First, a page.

Argentina protected Nazis, files show

March 18, 1992|By Dallas Morning News

BUENOS AIRES, Argentina -- Confidential files made public Feb. 3 by order of President Carlos Menem show what many have long suspected: Argentina offered refuge to some of the world's most wanted Nazi war criminals and protected them for decades.

The men felt so safe in Argentina that several, such as Josef Mengele and Josef Franz Schwammberger, shed fake identities and went back to using their real names.

When international Nazi hunters closed in and sought help, police stalled repeatedly. The information police finally turned over was incomplete and misleading, the files indicate.

Even when police inspectors did try to shadow Nazis, the results resembled the Keystone Kops more than "The Odessa File."

The long-awaited look at the Nazi files has been painful to many in Argentina's Jewish community, the largest in Latin America.

Anti-Semitism, long a problem in Argentina, has stirred again. Someone recently painted swastikas on the walls of the cemetery where former dictator Juan D. Peron is buried. Extremists who deny the Holocaust took place have surfaced.

Mr. Menem's sudden decision to open the documents occurred after a trip to the United States, where Jewish groups pressured him to end the secrecy.

Leading Nazi hunters have long maintained that Argentina sheltered more war criminals than any other country in the hemisphere.

"It's a fact that they were detected, but never did anyone dare to give an order to detain them," wrote the news magazine Somos, which first published the files. "There was never the political will to fight them."

Argentines and foreigners who have spent years trying to see the musty files cheered the first step in "coming clean." Still, they wondered aloud about missing documents and entire volumes that appear to have been purged.

Argentina gave passports to 100,000 Germans after the war, the majority of them Nazis, said Samuel Kaplan, who leads the Jewish group B'nai B'rith in Argentina.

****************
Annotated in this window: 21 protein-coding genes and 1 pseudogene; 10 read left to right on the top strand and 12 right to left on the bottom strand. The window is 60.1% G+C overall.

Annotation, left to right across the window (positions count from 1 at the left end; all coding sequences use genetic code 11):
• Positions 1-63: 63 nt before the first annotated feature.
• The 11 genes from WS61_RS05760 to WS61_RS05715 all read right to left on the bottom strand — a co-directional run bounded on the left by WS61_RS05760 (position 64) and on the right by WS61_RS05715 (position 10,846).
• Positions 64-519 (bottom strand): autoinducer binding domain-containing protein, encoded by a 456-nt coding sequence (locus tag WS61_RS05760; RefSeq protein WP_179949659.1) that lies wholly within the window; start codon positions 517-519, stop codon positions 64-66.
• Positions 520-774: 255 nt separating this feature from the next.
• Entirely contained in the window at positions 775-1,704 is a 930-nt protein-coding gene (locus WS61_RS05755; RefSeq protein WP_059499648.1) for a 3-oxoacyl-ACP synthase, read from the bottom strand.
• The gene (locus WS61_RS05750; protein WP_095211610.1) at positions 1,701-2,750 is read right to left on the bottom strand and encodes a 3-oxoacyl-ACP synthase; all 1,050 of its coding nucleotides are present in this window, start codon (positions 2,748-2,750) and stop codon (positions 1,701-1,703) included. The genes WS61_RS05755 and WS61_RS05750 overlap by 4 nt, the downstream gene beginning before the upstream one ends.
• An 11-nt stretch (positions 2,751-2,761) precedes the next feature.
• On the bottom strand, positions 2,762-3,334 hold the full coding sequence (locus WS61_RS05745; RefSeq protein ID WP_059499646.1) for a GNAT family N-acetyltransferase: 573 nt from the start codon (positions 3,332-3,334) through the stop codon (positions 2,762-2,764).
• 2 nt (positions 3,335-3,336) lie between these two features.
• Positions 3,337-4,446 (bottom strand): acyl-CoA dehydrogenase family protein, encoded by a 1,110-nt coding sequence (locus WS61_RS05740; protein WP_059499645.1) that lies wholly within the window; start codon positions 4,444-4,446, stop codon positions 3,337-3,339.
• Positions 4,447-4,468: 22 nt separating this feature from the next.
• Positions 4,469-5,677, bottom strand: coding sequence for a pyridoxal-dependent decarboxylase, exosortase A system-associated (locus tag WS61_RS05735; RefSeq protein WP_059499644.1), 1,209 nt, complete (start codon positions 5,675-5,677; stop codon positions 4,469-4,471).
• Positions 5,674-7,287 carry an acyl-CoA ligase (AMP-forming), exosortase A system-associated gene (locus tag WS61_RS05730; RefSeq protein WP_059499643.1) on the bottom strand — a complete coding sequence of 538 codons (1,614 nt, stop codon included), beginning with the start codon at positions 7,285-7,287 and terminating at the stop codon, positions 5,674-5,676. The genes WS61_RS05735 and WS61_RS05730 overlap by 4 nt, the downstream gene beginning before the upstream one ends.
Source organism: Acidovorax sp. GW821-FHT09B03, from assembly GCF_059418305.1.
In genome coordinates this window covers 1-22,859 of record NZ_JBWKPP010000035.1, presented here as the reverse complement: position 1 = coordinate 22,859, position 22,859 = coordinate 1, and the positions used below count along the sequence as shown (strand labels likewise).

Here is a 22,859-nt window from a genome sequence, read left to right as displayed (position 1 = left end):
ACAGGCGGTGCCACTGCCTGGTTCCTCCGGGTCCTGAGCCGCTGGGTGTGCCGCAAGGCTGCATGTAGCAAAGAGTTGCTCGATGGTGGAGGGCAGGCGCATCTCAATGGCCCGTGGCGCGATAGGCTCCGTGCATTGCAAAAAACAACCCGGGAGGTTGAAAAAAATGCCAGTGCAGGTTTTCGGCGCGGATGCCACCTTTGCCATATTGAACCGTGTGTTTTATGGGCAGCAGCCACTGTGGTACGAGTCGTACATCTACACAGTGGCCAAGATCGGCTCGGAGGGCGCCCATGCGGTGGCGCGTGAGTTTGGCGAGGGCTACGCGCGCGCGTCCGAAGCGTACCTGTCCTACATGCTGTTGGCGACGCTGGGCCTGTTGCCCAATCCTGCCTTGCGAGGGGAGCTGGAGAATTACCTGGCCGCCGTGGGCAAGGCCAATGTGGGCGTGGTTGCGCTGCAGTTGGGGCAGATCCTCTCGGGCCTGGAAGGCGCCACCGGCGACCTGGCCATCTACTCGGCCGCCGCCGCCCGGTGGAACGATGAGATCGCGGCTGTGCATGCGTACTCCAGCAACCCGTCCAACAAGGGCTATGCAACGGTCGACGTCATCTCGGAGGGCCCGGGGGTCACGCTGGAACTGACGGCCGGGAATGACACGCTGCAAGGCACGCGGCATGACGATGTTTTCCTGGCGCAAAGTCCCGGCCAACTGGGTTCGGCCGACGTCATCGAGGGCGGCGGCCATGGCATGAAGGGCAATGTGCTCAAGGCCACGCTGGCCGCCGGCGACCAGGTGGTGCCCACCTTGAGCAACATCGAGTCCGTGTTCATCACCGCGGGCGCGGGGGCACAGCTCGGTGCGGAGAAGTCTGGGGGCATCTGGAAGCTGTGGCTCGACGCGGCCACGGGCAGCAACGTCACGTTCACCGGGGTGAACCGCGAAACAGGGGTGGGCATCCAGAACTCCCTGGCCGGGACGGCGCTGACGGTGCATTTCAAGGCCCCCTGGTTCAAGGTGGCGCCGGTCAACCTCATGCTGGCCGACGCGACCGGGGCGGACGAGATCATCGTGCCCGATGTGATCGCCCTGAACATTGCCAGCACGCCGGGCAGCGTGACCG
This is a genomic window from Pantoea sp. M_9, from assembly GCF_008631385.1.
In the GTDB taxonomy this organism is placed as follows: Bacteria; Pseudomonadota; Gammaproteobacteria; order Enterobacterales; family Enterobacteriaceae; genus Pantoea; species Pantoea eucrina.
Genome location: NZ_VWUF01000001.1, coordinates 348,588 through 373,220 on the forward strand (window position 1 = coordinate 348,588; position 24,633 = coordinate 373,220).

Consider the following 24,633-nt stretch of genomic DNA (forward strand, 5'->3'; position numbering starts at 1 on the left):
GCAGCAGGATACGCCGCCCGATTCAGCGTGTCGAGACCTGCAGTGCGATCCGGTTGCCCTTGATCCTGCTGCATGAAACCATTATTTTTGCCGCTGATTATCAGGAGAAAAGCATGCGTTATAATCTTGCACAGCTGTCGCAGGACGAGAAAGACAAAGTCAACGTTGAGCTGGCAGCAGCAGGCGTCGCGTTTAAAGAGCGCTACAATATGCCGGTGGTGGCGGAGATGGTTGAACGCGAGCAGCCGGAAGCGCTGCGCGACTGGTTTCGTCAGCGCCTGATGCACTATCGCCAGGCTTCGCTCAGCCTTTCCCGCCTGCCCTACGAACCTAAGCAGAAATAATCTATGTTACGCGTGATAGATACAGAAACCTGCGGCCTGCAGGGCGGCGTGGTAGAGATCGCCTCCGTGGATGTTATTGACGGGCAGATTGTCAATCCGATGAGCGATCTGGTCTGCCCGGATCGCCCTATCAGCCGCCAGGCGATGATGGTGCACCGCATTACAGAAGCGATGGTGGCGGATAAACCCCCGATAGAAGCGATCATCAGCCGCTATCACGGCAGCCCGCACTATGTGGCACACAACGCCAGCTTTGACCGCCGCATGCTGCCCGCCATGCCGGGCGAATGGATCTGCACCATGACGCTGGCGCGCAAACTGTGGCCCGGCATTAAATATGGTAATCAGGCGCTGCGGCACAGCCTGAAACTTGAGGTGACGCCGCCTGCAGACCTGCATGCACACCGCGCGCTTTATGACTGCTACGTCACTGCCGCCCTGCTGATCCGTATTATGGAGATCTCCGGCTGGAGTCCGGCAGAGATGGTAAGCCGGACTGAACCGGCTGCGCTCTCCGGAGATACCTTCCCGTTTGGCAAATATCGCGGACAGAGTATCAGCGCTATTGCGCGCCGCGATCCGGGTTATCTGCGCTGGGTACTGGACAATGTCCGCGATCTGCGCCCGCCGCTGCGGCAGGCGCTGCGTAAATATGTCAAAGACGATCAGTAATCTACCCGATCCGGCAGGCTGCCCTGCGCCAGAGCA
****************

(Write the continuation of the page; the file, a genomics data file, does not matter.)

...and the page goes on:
Peron, Mr. Menem's political godfather, directed the immigration. Besides Mengele, who is believed to have died while swimming in Brazil in 1979, Argentina harbored a half-dozen well-known Nazi leaders.

They included Adolf Eichmann, the colonel who designed the Third Reich's massacres of Jews. In 1960, Eichmann was abducted from Buenos Aires by Israeli commandos, tried in Israel, convicted and executed.

Another SS official, Walter Kutschmann, was accused of leading an execution squad that killed more than 1,500 Jews in Poland and Russia. He died of a heart attack in Buenos Aires in 1986 after police arrested him and were about to extradite him to Germany for trial.

Schwammberger was captured in 1990 at age 78. He is being tried in Germany for torturing and killing thousands of concentration camp inmates in Poland.

Under Mr. Menem's decree, the government must release all records about the Nazis in the coming days. So far, most files have come from the Federal Police Office on Foreigners.

Still missing are files from Argentina's immigration office, the military intelligence branch, the central bank and provincial police departments.

Jewish groups do not expect major revelations.

The papers released so far are full of trivia that show how Nazis lived with ease in Argentina until Eichmann's kidnapping.

The 2-foot-tall stack of papers contains few astonishing facts. But it confirms the worst speculations about the extent of help that European countries and the Vatican offered to fleeing Nazis.

Kutschmann, for instance, entered Argentina as a priest, with papers provided by the Spanish government. Postwar governments in Italy and West Germany aided others. Mengele got his passport from the International Red Cross. (The Red Cross and the Vatican last month said they helped only war refugees in need of humanitarian assistance.)

The documents do not solve several of the enduring mysteries of Argentina's Nazi connection.

Chief among those is why Peron allowed so many Nazis into the country. The word among Argentina's intelligentsia is that he took in hundreds of thousands -- perhaps millions -- of dollars for opening the doors.

Others believe that Peron, a fascist, wanted the newcomers to advise his air force.

Baltimore Sun Articles
|
|
|
Please note the green-lined linked article text has been applied commercially without any involvement from our newsroom editors, reporters or any other editorial staff.